Album Review: Macklemore & Ryan Lewis Bring “The Heist”
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Full disclosure: I have no idea how to write about hip-hop. What I do know is what I love, and I love Macklemore’s The Heist. It’s blunt. Authentic. Smart. Matter of Fact. It’s an anthem chock-full of raw, underdog emotion. It’s hilarious. It’s vivid. And it’s impossible to sit still while listening.
Macklemore has incredible cadence – he can simultaneously make you laugh and fully believe in what he is saying. There isn’t anger in his lyrics – it’s passion delivered with the attitude of a coach trying to rally the troops. It’s a study in keeping it real while being badass. He raps with the passion of Eminem, and the speed and choppiness of Mike Shinoda and Busta Rhymes. It’s not the booty poppin’ stuff you might hear remixed at the club – it’s much more versatile.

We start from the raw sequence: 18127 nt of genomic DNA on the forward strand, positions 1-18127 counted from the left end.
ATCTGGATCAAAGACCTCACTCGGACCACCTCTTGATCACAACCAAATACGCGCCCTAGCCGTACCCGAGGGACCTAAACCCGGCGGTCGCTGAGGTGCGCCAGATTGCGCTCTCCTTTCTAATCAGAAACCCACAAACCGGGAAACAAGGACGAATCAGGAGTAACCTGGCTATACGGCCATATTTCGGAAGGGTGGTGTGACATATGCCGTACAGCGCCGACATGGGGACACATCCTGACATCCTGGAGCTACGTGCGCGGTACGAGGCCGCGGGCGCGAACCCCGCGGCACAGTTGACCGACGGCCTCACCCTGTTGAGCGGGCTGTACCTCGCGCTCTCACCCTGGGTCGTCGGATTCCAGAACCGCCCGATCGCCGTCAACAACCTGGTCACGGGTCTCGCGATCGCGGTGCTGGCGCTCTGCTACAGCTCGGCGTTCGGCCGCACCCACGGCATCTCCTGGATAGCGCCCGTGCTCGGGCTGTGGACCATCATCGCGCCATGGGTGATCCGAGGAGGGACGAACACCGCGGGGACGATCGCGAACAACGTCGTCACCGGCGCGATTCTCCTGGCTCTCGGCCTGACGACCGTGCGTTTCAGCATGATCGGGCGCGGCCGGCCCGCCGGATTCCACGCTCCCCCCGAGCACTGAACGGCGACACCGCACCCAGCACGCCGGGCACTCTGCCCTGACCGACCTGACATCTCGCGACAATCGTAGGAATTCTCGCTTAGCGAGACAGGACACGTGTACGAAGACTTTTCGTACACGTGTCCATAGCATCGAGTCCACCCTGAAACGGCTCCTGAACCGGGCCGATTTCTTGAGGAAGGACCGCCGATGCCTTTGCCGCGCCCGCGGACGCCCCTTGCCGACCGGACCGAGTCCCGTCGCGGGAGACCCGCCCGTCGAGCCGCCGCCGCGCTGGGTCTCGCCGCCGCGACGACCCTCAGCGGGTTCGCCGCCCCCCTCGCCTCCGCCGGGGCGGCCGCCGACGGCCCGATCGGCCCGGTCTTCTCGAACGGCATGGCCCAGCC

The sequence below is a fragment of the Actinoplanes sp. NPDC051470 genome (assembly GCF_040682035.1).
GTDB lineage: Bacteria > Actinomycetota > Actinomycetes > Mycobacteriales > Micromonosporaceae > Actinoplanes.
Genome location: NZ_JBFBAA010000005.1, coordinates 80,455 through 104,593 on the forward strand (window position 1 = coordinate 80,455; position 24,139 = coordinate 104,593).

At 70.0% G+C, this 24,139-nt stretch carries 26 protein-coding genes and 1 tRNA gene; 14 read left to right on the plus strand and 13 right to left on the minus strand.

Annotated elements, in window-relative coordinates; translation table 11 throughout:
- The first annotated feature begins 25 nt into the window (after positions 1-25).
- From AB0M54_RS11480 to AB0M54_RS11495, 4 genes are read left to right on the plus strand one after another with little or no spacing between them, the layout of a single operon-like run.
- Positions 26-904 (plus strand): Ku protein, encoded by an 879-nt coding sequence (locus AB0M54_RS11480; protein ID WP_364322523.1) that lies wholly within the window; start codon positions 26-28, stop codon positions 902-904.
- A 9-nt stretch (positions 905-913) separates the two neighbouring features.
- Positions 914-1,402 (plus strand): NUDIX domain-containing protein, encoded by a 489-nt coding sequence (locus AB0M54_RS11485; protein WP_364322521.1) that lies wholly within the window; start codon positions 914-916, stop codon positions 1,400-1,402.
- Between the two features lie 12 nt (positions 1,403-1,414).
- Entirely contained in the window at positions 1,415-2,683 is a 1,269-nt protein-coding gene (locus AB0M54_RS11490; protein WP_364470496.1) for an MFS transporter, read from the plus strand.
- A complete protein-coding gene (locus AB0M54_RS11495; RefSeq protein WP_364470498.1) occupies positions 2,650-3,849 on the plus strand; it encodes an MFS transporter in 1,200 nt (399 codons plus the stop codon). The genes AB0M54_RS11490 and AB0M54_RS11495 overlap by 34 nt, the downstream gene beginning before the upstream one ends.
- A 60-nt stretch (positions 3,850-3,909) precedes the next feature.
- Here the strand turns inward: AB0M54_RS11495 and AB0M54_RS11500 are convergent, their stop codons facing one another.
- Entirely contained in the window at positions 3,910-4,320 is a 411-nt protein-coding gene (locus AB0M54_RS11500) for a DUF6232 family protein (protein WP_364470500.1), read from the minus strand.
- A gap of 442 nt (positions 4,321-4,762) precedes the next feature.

Vices (alcohol, drugs, deceit) run rampant, but are not fantastical, making the album more relatable than one would imagine. Each track seems to have a theme. “Wing$” intensely reminds us that while kicks can instill dreams, consumerism kills, lest we fall prey to it. It’s something straight out of a Bret Easton Ellis book. Notable name checks include Basquiat, Keith Haring, Betty White, Bob Barker (and the beloved game Plinko). Macklemore cleverly references Malcolm Gladwell’s Outliers in his track of perseverance “Ten Thousand Hours.” But the album’s sticking point is that individualism should and will always prevail. Who can’t get behind that?
It’s really hard to convey why this album is great. Give it a listen and you’ll see why. Album of the year contender? Most likely. We’ve stolen his lyric before and we’ll steal it again: this is fuc-king awesome.